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[CAPETOWN] Spyware and cyberattacks have skyrocketed this year, as Africans take to the internet to stay in touch with family and friends due to the COVID-19.

Kenya, Nigeria and South Africa experienced millions of malware and other attacks between January and August, according to data from cybersecurity company Kaspersky.   

Potentially unwanted applications (PUA), also known as grayware, are programmes that come pre-installed on phones and computers and can pose security and privacy risks. Malware, which includes spyware and viruses, is software designed to cause damage.

“In some countries, these attacks have taken a new dimension, impersonating non-governmental organisations working on COVID-19 response.”

Verengai Mabika, Internet Society

“There were 3.8 million malware attacks and 16.8 million PUA detections,” says Kaspersky. “In South Africa, there were almost ten million malware attacks and a staggering 43 million PUA detections. Kenyan users faced even more malware attacks — around 14 million and 41 million PUA appearances.”

Zimbabwe’s Verengai Mabika, senior policy advisor for Africa for the non-profit Internet Society, tells SciDev.Net that the number of cyberattacks have grown five times during the COVID-19 pandemic, exposing Africa’s limited digital awareness and capacity.

“In some countries, these attacks have taken a new dimension, impersonating non-governmental organisations working on COVID-19 response, or phishing using the subject of coronavirus or COVID-19 as a lure,” Mabika says.

Cyberattacks can lead to breaches of national security secrets or theft of valuable, sensitive data like medical records and computer networks can be paralysed making data unavailable, Mabika explains.

Denis Parinov, security researcher at Kaspersky, tells SciDev.Net that home users in the region have a higher chance of malware infection compared with corporate users.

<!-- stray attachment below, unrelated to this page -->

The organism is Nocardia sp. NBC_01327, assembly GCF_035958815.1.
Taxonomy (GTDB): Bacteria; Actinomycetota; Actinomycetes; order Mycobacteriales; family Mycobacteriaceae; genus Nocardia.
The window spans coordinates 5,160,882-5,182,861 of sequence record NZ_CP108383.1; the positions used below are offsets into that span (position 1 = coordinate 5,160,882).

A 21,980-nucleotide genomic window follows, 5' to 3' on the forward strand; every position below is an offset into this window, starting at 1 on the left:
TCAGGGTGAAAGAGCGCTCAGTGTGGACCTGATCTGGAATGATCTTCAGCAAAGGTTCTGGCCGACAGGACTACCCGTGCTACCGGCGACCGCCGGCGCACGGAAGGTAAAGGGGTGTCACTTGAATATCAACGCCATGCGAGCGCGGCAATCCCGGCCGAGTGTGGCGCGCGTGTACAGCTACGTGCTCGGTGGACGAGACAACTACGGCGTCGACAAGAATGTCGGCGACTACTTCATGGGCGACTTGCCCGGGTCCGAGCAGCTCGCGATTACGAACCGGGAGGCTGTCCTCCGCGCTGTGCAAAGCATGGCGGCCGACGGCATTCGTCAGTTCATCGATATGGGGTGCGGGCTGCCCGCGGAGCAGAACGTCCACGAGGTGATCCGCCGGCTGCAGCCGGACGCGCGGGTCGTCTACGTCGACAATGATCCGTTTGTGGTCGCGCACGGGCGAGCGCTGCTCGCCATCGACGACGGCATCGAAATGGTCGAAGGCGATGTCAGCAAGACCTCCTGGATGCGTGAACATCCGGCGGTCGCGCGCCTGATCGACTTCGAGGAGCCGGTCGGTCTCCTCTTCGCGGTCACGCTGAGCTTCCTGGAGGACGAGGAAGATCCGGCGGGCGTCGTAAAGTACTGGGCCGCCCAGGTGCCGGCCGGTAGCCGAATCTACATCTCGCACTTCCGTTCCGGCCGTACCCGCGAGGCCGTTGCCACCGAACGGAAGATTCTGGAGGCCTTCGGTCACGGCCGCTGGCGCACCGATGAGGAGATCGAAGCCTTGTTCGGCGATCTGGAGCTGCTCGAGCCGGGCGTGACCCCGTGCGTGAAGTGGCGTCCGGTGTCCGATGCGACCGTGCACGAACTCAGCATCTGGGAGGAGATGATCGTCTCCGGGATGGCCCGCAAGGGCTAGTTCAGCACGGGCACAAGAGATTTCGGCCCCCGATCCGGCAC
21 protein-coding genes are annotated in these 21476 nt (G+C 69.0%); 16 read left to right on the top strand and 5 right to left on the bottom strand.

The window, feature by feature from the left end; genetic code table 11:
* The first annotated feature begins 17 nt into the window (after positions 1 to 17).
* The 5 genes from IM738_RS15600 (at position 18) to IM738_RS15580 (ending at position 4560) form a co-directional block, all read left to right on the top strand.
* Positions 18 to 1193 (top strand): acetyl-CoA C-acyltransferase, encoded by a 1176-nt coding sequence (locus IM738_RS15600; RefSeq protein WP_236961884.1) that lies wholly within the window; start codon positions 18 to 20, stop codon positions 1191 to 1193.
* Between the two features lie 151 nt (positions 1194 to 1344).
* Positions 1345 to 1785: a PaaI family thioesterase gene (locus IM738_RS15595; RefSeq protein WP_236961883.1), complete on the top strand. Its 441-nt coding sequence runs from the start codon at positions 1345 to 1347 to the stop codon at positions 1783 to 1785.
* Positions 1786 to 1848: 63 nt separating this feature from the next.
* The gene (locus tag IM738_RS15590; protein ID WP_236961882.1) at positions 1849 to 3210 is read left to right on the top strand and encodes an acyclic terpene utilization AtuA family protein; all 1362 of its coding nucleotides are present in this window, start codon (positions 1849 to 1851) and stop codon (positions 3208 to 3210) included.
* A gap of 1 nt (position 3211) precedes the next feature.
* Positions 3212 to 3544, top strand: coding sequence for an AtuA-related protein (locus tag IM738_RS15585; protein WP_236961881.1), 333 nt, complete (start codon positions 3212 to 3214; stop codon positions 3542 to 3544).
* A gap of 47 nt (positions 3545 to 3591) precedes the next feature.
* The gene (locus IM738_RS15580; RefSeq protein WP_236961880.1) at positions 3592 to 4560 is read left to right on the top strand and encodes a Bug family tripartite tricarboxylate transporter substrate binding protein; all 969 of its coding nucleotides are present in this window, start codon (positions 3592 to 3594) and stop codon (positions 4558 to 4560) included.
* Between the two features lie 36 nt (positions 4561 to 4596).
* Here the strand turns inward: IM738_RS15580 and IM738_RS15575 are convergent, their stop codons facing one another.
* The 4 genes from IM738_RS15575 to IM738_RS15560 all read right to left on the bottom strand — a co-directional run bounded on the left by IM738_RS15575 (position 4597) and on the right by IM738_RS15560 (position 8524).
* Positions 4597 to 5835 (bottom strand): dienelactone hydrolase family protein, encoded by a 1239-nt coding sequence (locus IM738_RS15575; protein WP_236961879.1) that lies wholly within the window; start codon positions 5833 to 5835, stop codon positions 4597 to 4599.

“Users at home are generally less aware about computer threats and tend to be more carefree when browsing the internet, reading emails or installing software,” he says.

Parinov says cyberattacks can be avoided by not downloading unknown software, avoiding suspicious links or links from unknown sources, and manually typing a website address, rather than following a link.

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Mabika says Africa’s vulnerabilities stem from the lack of cybersecurity legal frameworks, lack of digital literacy and weak cybersecurity systems,
“Many countries still have not ratified the African Union Convention on Cyber Security and Personal Data Protection,  known as the Malabo Convention, which could give a framework for responding to these threats,” Mabika explains.
He says cybersecurity does not seem to be a top priority for most countries.
Thabo Johnson, founder of the South Africa-based African Society for Cyber Security Awareness, says there is no government programme or campaign for cybersecurity awareness. Most African countries, including South Africa, do not have a cybersecurity law, he says, adding that leaders do not seem to understand the danger of cyberattacks.
“We don’t have a platform to report or prevent the attacks,” he says.
Johnson calls on government to invest in massive awareness campaigns and programs and enact requisite laws.
This piece was produced by SciDev.Net’s Sub-Saharan Africa English desk.